The second is ecumenical: the pope refers to 'other churches' and what the Spirit has 'sowed' in them as a gift for us.

Thursday, 13 February 2014

Phenomenology of love

Draw together elements from Lonergan, Ratzinger, Plascencia, von Balthasar.
Love is unlimited and unrestricted by its essence (Lonergan, von Balthasar)
The word 'all' is frequently on the lips of Jesus.
Love does not recognize the language of obligation (von Balthasar)
Love seeks a response, though it does not depend on the response (Lonergan, Ratzinger, Plascencia)
"How wonderful that you are!" Love reaches the singularity; it is a combination therefore of agape and eros. It is eros that reaches the singular, that delights in this person. (Ratzinger, Plascencia)

Monday, 10 February 2014

Purely natural religion

To be added in a consideration of Lonergan's early thinking on religion:

Natural Desire to See God, 1C 88: is a state of pure nature, a world order in which no one receives grace, a concrete possibility? Lonergan talks about a religion that is natural. At 1C 90, he says that a world order without grace is a concrete possibility; but that this is not a central doctrine but only a marginal theorem. Renaissance theologians magnified this marginal theorem in Aquinas into a central doctrine: the state of pure nature.

Wednesday, 8 January 2014

Olivinho Gomes on Pre-Portuguese Christianity in Goa

From 26 August 2012, Goa:

Olivinho Gomes. Konkani Literature in Roman Script: A History. Panaji: Dalgado Konknni Akademi, 2010.
“The arrival of the Portuguese in Goa in 1510 and the activities of evangelization / proselytization of their missionaries that came in its wake, in which language played naturally a major part, marks a watershed of great importance in the creation of a distinctively Christian literature of excellence in it. But theirs was not the first introduction of Christianity into Goa, as had been believed for long. For a tradition did exist here that St. Bartholomew, one of the twelve Apostles of Jesus Christ, had brought and spread the Gospel in the Konkan region including God, in western India, as another of the Apostles, St. Thomas, had done in Kerala and Tamilnadu in the southern part of it.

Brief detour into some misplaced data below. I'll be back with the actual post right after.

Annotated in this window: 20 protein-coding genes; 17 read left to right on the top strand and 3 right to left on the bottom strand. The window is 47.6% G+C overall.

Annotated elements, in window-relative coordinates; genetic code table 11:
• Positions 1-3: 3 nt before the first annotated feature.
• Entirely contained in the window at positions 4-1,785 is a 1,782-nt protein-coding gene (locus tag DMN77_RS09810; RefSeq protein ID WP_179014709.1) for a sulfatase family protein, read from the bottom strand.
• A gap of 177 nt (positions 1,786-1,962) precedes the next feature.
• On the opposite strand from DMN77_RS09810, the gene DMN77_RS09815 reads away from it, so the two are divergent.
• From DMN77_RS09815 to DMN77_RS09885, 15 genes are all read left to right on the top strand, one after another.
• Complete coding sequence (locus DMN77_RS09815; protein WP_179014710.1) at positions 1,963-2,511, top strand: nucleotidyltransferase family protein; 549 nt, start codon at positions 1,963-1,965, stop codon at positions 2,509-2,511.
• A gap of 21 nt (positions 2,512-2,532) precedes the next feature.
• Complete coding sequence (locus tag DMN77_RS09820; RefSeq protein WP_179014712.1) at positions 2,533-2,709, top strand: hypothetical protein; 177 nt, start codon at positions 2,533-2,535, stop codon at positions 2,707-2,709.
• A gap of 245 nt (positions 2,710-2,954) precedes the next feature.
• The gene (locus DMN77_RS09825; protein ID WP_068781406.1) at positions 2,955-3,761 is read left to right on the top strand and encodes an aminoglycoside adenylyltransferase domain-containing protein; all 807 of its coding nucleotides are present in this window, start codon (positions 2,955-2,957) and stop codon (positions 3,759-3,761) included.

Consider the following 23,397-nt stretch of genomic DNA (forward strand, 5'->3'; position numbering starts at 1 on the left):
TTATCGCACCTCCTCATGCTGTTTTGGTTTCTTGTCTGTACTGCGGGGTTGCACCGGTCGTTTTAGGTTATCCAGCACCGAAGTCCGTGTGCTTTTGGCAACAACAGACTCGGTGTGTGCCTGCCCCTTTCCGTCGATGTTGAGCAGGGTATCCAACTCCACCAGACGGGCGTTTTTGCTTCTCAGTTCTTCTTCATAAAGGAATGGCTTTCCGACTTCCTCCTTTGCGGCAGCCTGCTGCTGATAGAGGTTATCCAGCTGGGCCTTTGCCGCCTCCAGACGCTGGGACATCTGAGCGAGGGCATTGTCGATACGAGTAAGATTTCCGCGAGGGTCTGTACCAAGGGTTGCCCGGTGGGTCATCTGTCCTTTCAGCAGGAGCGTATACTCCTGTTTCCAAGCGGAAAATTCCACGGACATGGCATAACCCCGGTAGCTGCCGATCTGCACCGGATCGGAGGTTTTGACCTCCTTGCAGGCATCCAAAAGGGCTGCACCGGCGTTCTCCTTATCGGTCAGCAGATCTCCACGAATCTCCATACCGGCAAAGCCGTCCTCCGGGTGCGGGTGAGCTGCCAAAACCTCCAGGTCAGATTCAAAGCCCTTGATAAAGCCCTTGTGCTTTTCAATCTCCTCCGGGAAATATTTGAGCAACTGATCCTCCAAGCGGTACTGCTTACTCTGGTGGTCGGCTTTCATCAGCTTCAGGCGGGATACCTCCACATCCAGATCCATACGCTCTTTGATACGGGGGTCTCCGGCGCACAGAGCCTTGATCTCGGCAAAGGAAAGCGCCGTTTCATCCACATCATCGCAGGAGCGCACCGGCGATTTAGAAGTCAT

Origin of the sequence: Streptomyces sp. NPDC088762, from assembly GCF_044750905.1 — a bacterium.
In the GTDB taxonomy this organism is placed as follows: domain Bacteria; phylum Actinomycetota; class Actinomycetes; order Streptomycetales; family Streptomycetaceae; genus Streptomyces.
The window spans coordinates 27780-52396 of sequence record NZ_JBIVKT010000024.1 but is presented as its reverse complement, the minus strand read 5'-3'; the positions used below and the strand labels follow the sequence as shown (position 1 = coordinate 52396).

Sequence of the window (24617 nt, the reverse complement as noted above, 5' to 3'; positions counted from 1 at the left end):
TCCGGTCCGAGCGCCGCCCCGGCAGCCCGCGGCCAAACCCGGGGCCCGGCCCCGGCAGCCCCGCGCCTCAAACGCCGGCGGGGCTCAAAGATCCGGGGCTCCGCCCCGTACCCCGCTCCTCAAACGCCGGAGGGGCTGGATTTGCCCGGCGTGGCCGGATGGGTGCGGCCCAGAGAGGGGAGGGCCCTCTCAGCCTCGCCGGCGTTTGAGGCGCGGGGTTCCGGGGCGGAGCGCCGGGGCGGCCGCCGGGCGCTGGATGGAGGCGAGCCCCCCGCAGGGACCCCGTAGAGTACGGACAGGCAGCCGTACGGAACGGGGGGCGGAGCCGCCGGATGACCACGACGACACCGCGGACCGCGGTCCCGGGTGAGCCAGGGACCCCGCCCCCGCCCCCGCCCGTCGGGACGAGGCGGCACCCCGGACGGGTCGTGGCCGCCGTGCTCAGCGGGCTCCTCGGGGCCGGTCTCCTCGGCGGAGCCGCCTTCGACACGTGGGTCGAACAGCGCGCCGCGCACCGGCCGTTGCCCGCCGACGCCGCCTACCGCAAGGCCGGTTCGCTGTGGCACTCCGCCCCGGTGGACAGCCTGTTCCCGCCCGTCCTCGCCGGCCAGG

“However, while the latter’s apostolate not only survived but thrived in southern India and established itself on a sound footing, the former’s did not succeed in striking roots strong enough to survive the onslaught inflicted on it later by other interests, religious and political. The result was that its existence and influence had waned considerably to the extent of its deterioration and merger with local Hindu cults to its ultimate conversion of Berthalameu in the Portuguese of the time [[but is this relevant, when we are talking about pre-Portuguese Christianity?]] to Betal, the homophonous Hindu god of fertility, and its virtual disappearance at the time of the Portuguese advent.
“However, their conqueror, Afonso de Albuquerque, mentions in his letters to the then reigning King Manuel I of Portugal, that he found in the excavations carried out in the fort of Banastarim that encircled and fortified the city of God, which he was repairing after his conquest of it, several crosses and an altarpiece with an engraved image of Lord Jesus Christ. This find was corroborated and reinforced by him by more blue and black crosses he stumbled upon on the Anjediva island off Karwar. [[This is new, but the references?]]
The residue of Christianity that survived in patches, however, brought about a very strong strain of devotion to the Cross and the Virgin Mary, the latter syncretically blended with the Mother Goddess of the local autochtonous [sic] culture. This in course of time seeped into the folk beliefs of the rural population of the area, giving a vigorous fillip to the composition of devotional poetry and music at the lowest rungs of the society. These compositions are thoroughly indigenous and do not display any Portuguese influence in the matter of their lexis, but have more of a Biblical flavor reminiscent of the early Christians of the first century, [[which would these compositions be?]] when Bartholomew preached in the Konkan, as attested in the hagiographic Passio Bartholomei and whose suffering and martyrdom is reflected in its raw and harrowing depiction in Vonvallyanco Mollo (1658-59), the massive five-tomed Konkani magnum opus of the Portuguese Jesuit Miguel de Almeida.” [Gomes 9-10]